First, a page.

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The Boston Globe


Ye olde Chinese-American trade imbalance

Our lopsided exchange with China dates back to the days of whale oil and silver.

Two hundred twenty-eight years ago, a Boston-built ship inaugurated one of the longest and most fraught trading relationships in our country’s history. As the sun rose in the brilliant blue sky and gentle winds rippled the surface of water on Feb. 22, 1784, the Empress of China sailed down New York’s East River, embarking on a 15-month round-trip journey to Canton, modern day Guangzhou. The voyage rewarded its backers with a 25 percent return on their money—not as much as they had hoped, but enough to prove the viability of the trade. Through the mid-1800s, a veritable armada of ships followed in the Empress of China’s wake, venturing from the young nation of the United States to the ancient empire of China, the mysterious so-called Middle Kingdom.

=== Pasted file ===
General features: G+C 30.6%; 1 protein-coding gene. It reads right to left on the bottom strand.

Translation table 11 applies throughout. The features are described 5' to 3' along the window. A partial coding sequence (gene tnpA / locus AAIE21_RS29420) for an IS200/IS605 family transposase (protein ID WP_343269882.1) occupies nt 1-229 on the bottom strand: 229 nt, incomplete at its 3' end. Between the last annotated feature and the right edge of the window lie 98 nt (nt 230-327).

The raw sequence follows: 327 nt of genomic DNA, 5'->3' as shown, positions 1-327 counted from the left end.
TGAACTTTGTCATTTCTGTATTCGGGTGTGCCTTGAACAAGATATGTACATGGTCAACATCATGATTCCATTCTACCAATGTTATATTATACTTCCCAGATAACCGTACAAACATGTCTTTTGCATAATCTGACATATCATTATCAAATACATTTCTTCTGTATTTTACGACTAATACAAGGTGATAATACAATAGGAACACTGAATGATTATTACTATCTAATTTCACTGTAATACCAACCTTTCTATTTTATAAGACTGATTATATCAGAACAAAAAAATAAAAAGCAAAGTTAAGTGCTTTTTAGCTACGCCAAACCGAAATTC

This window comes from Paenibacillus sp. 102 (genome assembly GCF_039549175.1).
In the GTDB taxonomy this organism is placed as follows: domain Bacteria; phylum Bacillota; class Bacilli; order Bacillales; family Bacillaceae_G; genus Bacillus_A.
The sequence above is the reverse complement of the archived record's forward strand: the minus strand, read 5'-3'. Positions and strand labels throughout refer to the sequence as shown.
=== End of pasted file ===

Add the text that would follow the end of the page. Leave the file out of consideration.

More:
The merchants who funded those voyages, and their countrymen, saw China as a golden economic opportunity. China grew from roughly 300 million to 400 million people during this period; it was then, as now, the world’s most populous country. It was a rich source of tea, silk, and porcelain. Businessmen here dreamed that it would also become a major market for American goods, fueled by the purchasing power of Chinese consumers.

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